Clive Bates, an expert in Public health, former Director of Action on Smoking and Health in the United Kingdom said that the misconceptions and conflations around smoking, electronic cigarettes and heated tobacco products are partly responsible for the slow decline of cigarette use. For him, the battle for public health is certainly a communication battle:

"National Cancer Institute in the UK published a survey that showed that only 12.5% of participants believed that some smokeless tobacco products, such as chewing tobacco and snuff, are less harmful than tobacco smoking and only 3.6% believed that electronic cigarettes are much less harmful compared to smoking cigarettes. Additionally, 56.5% of participants strongly agreed that the nicotine in cigarettes is the substance that causes most of the cancer caused by smoking."

Yet, a countless number of studies have shown that it is the combustion of tobacco that causes diseases, and not nicotine: He cited IQOS - the marketed name of tobacco manufacturer Philip Morris International (PMI) heated tobacco product. IQOS has recently been authorized by the Food and Drug Administration of the United States to be marketed as a modified risk tobacco product. Yet, it took many years and numerous corporate and independent studies for the company to finally get this authorization:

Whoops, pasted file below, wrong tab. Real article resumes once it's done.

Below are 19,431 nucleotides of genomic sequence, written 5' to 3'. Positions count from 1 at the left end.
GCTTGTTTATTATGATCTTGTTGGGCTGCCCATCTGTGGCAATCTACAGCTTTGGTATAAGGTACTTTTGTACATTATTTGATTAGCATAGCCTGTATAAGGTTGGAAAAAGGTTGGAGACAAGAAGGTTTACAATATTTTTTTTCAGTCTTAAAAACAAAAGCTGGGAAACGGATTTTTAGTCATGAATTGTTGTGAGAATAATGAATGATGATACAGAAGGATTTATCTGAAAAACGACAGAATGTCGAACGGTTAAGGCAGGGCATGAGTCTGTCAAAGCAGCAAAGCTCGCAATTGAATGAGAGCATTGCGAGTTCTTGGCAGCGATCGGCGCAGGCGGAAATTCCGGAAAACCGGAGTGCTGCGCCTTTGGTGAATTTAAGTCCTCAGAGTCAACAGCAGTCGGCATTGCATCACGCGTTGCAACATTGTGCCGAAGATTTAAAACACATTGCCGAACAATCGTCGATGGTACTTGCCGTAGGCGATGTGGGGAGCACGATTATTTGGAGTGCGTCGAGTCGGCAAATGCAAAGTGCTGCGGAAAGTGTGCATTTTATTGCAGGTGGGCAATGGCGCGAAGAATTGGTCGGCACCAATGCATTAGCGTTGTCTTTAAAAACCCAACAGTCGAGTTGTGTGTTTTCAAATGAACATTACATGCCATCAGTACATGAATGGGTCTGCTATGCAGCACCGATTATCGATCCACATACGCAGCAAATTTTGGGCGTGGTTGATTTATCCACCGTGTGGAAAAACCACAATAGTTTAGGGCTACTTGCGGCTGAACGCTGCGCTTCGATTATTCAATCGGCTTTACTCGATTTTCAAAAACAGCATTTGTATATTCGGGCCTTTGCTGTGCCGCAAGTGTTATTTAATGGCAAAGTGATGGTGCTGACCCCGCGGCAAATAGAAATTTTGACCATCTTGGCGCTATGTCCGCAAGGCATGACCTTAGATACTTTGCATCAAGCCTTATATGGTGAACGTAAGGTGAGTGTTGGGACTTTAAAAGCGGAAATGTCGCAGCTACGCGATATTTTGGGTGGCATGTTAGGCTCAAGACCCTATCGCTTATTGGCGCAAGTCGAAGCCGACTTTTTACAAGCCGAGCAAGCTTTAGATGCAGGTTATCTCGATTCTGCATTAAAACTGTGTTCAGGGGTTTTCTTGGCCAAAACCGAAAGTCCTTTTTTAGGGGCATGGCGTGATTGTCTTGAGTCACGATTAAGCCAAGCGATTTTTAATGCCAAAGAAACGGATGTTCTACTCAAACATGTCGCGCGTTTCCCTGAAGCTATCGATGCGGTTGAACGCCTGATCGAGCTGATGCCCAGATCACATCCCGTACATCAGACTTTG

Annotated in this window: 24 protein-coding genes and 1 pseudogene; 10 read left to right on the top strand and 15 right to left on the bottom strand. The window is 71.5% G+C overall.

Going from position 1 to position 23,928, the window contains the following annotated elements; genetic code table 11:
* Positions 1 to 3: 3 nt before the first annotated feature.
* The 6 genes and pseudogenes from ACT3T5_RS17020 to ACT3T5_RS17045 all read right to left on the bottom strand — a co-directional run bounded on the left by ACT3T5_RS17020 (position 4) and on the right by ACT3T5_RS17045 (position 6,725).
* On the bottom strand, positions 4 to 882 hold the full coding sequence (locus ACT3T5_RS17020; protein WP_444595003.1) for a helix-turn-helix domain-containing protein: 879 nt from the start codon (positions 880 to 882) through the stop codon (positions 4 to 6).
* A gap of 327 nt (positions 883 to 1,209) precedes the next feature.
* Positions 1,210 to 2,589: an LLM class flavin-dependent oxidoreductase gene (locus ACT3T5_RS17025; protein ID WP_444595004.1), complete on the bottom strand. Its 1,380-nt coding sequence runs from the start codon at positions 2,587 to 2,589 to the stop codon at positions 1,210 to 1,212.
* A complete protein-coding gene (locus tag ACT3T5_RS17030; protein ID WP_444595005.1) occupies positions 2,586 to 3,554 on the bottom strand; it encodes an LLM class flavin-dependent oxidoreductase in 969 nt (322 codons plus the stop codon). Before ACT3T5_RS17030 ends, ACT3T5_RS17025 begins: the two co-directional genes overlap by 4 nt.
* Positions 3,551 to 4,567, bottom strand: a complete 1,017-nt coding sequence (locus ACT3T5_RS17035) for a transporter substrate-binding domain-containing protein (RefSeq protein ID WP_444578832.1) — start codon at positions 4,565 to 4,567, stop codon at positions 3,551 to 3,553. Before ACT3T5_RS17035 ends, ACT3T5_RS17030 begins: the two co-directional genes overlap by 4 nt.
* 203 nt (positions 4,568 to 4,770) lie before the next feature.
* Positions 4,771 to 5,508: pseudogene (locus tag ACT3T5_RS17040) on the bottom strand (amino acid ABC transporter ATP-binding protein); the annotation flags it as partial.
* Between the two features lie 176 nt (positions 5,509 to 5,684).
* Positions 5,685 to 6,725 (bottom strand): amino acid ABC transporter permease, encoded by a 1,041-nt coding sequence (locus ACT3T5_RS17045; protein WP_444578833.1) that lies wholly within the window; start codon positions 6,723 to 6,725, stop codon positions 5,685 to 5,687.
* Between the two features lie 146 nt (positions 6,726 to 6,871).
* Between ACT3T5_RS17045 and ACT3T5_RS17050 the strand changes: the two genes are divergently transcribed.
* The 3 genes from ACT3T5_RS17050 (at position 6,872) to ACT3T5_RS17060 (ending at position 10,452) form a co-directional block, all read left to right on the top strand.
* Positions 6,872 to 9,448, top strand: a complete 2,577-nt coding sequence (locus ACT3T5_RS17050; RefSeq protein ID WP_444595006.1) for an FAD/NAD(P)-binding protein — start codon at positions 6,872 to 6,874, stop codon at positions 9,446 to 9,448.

"Unfortunately, in the name of uncertainty, we are over-regulating these products. These products have an acceptable risk, not zero risk, they are not risk-free, but we know for sure that they cause less harm compared to combustible cigarettes."

He then insisted: "We don't encourage smoking culture… But whether we like it or not, we are a drug using society. One of the concerns about tobacco harm reduction and these reduced risk products is that they would have re-normalised smoking and that hasn't happened. It has done more to de-normalise it because they have created a clear visible consumer alternative to smoking.  What they are doing is normalizing stopping smoking by switching to vaping, snus, or heated tobacco products.

So the role modeling effect that they have is beneficial. When people see friends, relatives people in the streets using these products that should be what help the diffusion of the technology into the smoking population.  It starts to be considered as a normal thing. It's anti-smoking technology.  The more people feel that the more quickly they will move away from smoking".

Dr Fagerstrom finally stated that the final battle for harm reduction is not so much on how safe harm reduction products are but if nicotine can be eradicated or will be accepted as a cultural drug?   The best way for a smoker who wants to stop smoking is to not use any nicotine and any tobacco at all.  But many find that too difficult and want to have a more step wise journey out of the traditional cigarette. "The easiest way, I think, would be using heat not burn products as a stepping stone," Dr Fagerstrom added.